FDA Awards $1M to Phase 2 Study of Ifetroban in Treating Heart Disease Linked to Duchenne MD

FDA Awards $1M to Phase 2 Study of Ifetroban in Treating Heart Disease Linked to Duchenne MD

Cumberland Pharmaceuticals announced that it has been awarded a $1 million grant by the U.S. Food and Drug Administration (FDA) to support a Phase 2 clinical trial into oral ifetroban as potential treatment of heart disease associated with Duchenne muscular dystrophy (DMD).

The award marks the first time the FDA has used its orphan drug grant program to support a DMD study, the company said in a press release.

The Phase 2 study (NCT03340675), being launched in collaboration with the Vanderbilt University Medical Center, plans to enroll 48 DMD patients, age 7 and older, with evident damage to the myocardium (the heart’s muscular wall).

Participants must have stable cardiac function over the 12 months prior to the study’s start to be eligible. This means that changes in left ventricle ejection fraction (LVEF) — a measure of the heart’s ability to pump blood — during this period should not be greater than 15%, and their LVEF should be 35% or better.

The trial is expected to enroll about 24 boys and men with early stage (LVEF higher than 45%) DMD-associated cardiac disease, and 24 others with more advanced disease (LVEF between 35-45%), regardless of their DMD-causing mutation.

All will be randomly assigned to either a low or high dose of ifetroban, or a matching placebo, once daily for 12 months. Those who complete the study will have to opportunity to roll into an extension study, in which all will be treated with ifetroban.

At six and 12 months into the study, researchers will evaluate ifetroban’s effectiveness in preventing a decline in LVEF and pulmonary function, and in improving patients’ quality of life. They will also assess the treatment’s safety and tolerability profile, as well as its stability and metabolism inside the body.

The trial, due to open in November, will be conducted at sites across the U.S., including Riley Children’s Hospital, Vanderbilt’s Children’s Hospital, Children’s National Medical Center, University of California Los Angeles, Emory’s Children’s Healthcare of Atlanta, and Nationwide Children’s Hospital.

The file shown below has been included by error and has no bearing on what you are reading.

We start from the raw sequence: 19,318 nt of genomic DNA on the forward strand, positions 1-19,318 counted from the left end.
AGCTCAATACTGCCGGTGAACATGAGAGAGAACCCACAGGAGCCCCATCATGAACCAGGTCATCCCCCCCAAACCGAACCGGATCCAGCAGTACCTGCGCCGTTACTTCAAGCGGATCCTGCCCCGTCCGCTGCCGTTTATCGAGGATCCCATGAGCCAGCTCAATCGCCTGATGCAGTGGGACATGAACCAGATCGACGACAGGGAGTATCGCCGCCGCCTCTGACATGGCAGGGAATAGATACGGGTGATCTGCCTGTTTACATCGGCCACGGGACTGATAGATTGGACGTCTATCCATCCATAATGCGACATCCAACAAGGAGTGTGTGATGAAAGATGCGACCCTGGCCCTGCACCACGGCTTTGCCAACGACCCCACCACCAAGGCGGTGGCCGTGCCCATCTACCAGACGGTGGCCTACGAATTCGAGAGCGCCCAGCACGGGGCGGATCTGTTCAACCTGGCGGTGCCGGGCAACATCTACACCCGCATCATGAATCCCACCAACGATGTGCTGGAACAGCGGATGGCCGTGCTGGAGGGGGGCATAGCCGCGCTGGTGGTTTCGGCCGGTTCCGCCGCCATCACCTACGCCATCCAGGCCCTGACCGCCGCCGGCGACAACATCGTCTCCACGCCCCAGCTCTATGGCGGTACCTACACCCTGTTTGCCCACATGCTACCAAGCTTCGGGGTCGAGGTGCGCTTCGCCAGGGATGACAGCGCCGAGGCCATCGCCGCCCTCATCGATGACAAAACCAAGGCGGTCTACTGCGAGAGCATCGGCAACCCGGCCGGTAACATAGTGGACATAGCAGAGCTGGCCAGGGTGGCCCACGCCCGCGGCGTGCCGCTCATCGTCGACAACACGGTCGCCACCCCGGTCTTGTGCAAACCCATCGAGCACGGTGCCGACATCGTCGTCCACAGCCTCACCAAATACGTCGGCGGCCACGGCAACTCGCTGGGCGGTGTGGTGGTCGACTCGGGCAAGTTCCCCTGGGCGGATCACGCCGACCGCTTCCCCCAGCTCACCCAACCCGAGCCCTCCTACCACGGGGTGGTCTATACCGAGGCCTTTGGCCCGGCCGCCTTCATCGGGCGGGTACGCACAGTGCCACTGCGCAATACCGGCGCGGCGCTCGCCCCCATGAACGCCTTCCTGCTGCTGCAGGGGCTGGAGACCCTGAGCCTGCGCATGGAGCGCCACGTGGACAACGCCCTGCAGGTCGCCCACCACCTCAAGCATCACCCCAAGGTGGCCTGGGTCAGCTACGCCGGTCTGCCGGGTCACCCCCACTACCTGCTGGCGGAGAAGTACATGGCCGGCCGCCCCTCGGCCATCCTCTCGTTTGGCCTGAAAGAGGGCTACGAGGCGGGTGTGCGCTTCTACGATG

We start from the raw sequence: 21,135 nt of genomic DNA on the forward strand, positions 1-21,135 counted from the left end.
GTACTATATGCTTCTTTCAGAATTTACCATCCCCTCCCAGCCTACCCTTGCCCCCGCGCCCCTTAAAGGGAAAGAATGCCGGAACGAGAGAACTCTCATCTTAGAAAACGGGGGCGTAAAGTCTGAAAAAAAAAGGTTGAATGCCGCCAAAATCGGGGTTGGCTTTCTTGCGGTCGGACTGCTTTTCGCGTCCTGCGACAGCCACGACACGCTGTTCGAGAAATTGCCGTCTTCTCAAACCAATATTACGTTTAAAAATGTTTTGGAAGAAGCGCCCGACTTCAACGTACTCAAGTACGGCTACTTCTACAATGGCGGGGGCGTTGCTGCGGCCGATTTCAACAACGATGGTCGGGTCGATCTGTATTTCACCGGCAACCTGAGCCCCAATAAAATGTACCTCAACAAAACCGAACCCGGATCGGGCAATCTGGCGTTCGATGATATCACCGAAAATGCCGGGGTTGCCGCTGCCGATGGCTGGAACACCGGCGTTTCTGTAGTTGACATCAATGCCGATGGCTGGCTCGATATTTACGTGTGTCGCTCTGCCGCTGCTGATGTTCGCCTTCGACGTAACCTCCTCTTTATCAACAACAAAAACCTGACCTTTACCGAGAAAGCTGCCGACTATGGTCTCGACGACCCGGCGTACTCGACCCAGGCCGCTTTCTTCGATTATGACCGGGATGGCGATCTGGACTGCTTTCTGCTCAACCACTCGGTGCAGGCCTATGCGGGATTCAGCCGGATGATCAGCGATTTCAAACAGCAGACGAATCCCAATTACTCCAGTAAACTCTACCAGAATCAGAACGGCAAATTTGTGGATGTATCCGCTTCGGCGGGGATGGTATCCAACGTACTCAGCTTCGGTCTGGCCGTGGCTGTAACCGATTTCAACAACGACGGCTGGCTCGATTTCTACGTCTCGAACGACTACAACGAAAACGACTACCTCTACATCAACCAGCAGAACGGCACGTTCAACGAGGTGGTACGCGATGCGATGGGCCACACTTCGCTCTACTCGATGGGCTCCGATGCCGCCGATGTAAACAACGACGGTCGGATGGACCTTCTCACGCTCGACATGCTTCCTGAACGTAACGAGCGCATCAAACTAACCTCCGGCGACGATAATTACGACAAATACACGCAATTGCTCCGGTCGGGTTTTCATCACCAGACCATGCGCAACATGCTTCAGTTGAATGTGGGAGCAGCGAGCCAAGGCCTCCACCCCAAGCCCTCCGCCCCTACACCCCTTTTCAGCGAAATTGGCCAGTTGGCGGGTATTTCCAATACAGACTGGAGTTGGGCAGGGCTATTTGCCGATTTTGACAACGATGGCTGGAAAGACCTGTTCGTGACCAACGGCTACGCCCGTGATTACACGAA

More information is available here or by emailing Cumberland Pharmaceuticals at [email protected]

“As ifetroban may uniquely address the heart failure associated with this deadly disease, we very much appreciate the FDA grant support of our novel treatment for these critically ill patients,” A.J. Kazimi, CEO of Cumberland Pharmaceuticals, said in the release.

Ifetroban is a potent and selective inhibitor of the thromboxane receptor (TPr), preventing fibrosis and an inflammatory response. It was initially developed by Bristol-Myers Squibb as an anti-platelet agent to prevent blood clots (blood thrombus), and was acquired by Cumberland in 2011.

It is believed to be able to stop important molecular signals that mediate inflammation and fibrosis (tissue scaring) mechanisms in the heart, triggered by the loss of dystrophin protein — the hallmark feature of DMD.

Ifetroban’s safety has been demonstrated in more than 25 clinical studies and over 1,300 subjects, Cumberland states in an investor presentation.

Preclinical studies in two mouse models of DMD showed that treatment with ifetroban can improve cardiac function and extend the animal’s lifespan compared to placebo.

Treatment with ifetroban in mice with limb-girdle muscular dystrophy — another type of muscular dystrophy — also showed a potential to prevent fibrosis in cardiac tissue.

These findings were presented by Larry W. Markham, MD, chief of the pediatric cardiology division at Riley Hospital for Children, at the Parent Project Muscular Dystrophy (PPMD) 2019 annual conference that was held in Orlando, Florida.

Supported by these preclinical data, the FDA decided to approve Cumberland’s request to study ifetroban as a potential treatment for heart problems in DMD.

Average Rating
0 out of 5 stars. 0 votes.
My Rating:

One comment

Leave a Comment

Your email address will not be published. Required fields are marked *